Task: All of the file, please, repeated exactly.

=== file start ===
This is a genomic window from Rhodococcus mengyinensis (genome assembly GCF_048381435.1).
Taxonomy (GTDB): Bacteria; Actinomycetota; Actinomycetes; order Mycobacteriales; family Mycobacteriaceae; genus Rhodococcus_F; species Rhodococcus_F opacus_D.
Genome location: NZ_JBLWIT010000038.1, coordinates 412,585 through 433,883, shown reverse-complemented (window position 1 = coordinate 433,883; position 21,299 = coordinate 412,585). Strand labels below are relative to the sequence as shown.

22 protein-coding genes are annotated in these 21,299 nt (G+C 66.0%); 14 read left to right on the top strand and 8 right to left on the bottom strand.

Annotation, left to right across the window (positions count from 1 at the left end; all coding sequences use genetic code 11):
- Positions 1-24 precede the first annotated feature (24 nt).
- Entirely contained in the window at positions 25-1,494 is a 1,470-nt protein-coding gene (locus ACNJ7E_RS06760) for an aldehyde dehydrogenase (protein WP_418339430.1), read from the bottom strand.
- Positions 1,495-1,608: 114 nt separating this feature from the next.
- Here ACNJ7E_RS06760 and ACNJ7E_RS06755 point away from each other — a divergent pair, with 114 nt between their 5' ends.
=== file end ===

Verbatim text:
This is a genomic window from Rhodococcus mengyinensis (genome assembly GCF_048381435.1).
Taxonomy (GTDB): Bacteria; Actinomycetota; Actinomycetes; order Mycobacteriales; family Mycobacteriaceae; genus Rhodococcus_F; species Rhodococcus_F opacus_D.
Genome location: NZ_JBLWIT010000038.1, coordinates 412,585 through 433,883, shown reverse-complemented (window position 1 = coordinate 433,883; position 21,299 = coordinate 412,585). Strand labels below are relative to the sequence as shown.

22 protein-coding genes are annotated in these 21,299 nt (G+C 66.0%); 14 read left to right on the top strand and 8 right to left on the bottom strand.

Annotation, left to right across the window (positions count from 1 at the left end; all coding sequences use genetic code 11):
- Positions 1-24 precede the first annotated feature (24 nt).
- Entirely contained in the window at positions 25-1,494 is a 1,470-nt protein-coding gene (locus ACNJ7E_RS06760) for an aldehyde dehydrogenase (protein WP_418339430.1), read from the bottom strand.
- Positions 1,495-1,608: 114 nt separating this feature from the next.
- Here ACNJ7E_RS06760 and ACNJ7E_RS06755 point away from each other — a divergent pair, with 114 nt between their 5' ends.